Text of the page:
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Edinburgh, Stirling and Urquhart Castles are now open, please book your tickets online in advance. We are working hard to open other sites in the coming weeks

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Made of gold, silver and precious gems, the Crown of Scotland is the centrepiece of the Honours of Scotland – Scotland’s Crown jewels – on display at Edinburgh Castle. The other priceless pieces are the Sword of State and the Sceptre. All are objects of immense significance. The Honours of Scotland are the oldest Crown jewels in Britain and among the oldest in Europe.

James V had the crown made in 1540 from the earlier Scottish crown, which was by then very damaged. Edinburgh goldsmith John Mosman remodelled the crown, adding 41 ounces of gold (mined from Upper Clydesdale) to the circlet. This was used to make fleurs-de-lis and crosses fleur, laden with 69 pearls and 43 gemstones. Diamonds, garnets, amethysts and other precious stones all feature.

Four arches from the old crown were also added. These feature oak leaves made of gold and red enamel. An ornate gold and dark blue enamel orb with small stars sits on top. A gold cross, mounted on top of the orb, is studded with a large amethyst and eight pearls. On the back of the cross is the mark “IR5”, meaning ‘Jacobus Rex V’. It’s thought that the orb is the work of a French craftsman, bought by James V in Paris in 1537.

James V first wore the refashioned crown – which weighs 1.59kg – at the coronation of Mary of Guise in 1540. Mary Queen of Scots was the first to be crowned using the new crown and sceptre together, in 1543. It has since been used at many of the major royal ceremonial events over the past five centuries.

But the Honours of Scotland have also had a turbulent time. They were removed from Edinburgh Castle and hidden from 1651 to 1660 to keep them from Oliver Cromwell’s army. In 1707, following the Act of Union between England and Scotland, they were locked in a chest and sealed away. It was only in 1818 that Sir Walter Scott, the famous novelist, rediscovered the Honours.

The Crown of Scotland is on loan from the Commissioners for the Keeping of the Regalia.

Edinburgh Castle

Edinburgh Castle has witnessed many of the defining events in Scotland’s history. Sieges were fought over the mighty stronghold. Royalty lived and died within its walls. Just the sight of the Castle Rock has terrified and inspired countless generations.

Fierce Iron Age warriors defended a hill fort here, and the nation’s oldest poetry tells of a war band feasting here for a year before riding to their deaths in battle.

The castle’s royal connections go back 1,000 years, and the city’s oldest building stands on the site. David I built St Margaret’s Chapel around 1130, as a tribute to his devout mother.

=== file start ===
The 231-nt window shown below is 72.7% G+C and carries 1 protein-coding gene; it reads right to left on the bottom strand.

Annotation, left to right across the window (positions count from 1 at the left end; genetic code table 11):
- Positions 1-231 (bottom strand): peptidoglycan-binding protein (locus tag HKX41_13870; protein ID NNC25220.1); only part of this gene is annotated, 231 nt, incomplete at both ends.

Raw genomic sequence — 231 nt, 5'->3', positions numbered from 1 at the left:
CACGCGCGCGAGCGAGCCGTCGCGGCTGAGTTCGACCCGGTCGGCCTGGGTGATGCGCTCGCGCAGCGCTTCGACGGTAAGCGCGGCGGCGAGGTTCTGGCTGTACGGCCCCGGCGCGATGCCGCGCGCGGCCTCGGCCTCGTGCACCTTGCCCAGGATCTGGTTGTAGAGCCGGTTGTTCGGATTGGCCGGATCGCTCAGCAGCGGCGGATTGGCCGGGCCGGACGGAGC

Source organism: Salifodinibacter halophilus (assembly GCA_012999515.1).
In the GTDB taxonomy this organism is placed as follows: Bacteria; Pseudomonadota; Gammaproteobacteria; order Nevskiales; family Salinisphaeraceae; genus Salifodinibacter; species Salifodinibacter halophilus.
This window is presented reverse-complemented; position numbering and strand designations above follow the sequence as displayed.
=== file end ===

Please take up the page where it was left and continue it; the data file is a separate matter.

Edinburgh has been besieged more than any other castle in Europe, and the Scots and English struggled over its control during the Wars of Independence. In 1314, Thomas Randolph, a relative of Robert the Bruce, led a daring night raid to reclaim it from the English.

Over the last 200 years, Edinburgh Castle has become a national icon. Today it is Scotland’s leading tourist attraction and a chief element of the Old and New Towns of Edinburgh UNESCO World Heritage Site.

Home of royalty

Scottish monarchs commissioned grand buildings here – both as secure lodgings and to show off their wealth, power and good taste. The castle’s royal role continues today.

Monarchs who sheltered here include:

  • Queen Margaret (later St Margaret), who died here in 1093
  • Mary Queen of Scots, who gave birth to James VI in the Royal Palace in 1566

Edinburgh was among Scotland’s chief royal residences during the 1400s and 1500s.

Bonnie Prince Charlie – Mary’s great-great-great grandson – captured Edinburgh but failed to take the castle during the 1745–46 Jacobite Rising.

The Stone of Destiny has been kept at the castle since it was returned to Scotland in 1996. Edward I, the English monarch, had removed Scotland’s ancient inauguration stone from Scone in 1296.

Army headquarters

Edinburgh Castle became more important as a military base from the late 1500s onwards.

After the ‘Lang Siege’ of 1571–3, the castle’s military strength was repaired, maintained and improved. Additions included:

  • the distinctive Half Moon Battery
  • a huge garrison
  • a secure jail for prisoners of war

The military presence remains unbroken – Edinburgh Castle is still an active base today. It also houses three military museums, the Scottish National War Memorial and the Prisons of War exhibition.

Find out more about Edinburgh Castle

Details

Date Made
1540
Dimensions
dia 217mm (dia 8 9/16")
Property Information
Edinburgh Castle
Object Number
EDIN052
Access Status
Display

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